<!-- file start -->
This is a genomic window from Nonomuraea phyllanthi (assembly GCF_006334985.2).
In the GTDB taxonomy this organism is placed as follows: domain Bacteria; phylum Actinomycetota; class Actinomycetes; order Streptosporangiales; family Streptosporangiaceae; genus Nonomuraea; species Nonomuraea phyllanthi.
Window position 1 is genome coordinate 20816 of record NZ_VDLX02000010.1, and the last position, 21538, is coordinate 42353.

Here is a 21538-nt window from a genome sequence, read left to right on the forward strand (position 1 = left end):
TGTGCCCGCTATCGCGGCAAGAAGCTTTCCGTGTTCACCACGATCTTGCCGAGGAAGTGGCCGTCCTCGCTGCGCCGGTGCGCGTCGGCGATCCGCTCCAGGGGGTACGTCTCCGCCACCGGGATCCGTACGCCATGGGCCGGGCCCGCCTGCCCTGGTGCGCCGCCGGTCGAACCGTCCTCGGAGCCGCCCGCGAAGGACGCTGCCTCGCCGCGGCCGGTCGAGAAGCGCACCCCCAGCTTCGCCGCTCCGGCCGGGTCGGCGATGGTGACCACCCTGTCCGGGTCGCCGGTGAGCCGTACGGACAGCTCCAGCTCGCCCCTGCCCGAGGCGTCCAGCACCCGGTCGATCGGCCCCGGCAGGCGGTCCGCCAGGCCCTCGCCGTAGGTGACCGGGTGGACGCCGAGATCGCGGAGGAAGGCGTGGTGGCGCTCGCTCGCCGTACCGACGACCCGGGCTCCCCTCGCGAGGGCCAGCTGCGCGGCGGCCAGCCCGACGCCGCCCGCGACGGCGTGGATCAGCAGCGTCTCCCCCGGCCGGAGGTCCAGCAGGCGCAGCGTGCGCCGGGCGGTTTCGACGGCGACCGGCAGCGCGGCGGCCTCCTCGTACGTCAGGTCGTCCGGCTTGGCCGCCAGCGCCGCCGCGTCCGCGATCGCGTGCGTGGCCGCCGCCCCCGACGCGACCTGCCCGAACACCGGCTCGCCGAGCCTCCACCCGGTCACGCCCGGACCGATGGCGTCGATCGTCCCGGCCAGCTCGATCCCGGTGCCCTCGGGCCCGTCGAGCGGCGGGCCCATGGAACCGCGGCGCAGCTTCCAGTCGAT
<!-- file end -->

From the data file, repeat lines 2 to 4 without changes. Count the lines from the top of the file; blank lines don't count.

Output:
In the GTDB taxonomy this organism is placed as follows: domain Bacteria; phylum Actinomycetota; class Actinomycetes; order Streptosporangiales; family Streptosporangiaceae; genus Nonomuraea; species Nonomuraea phyllanthi.
Window position 1 is genome coordinate 20816 of record NZ_VDLX02000010.1, and the last position, 21538, is coordinate 42353.

Here is a 21538-nt window from a genome sequence, read left to right on the forward strand (position 1 = left end):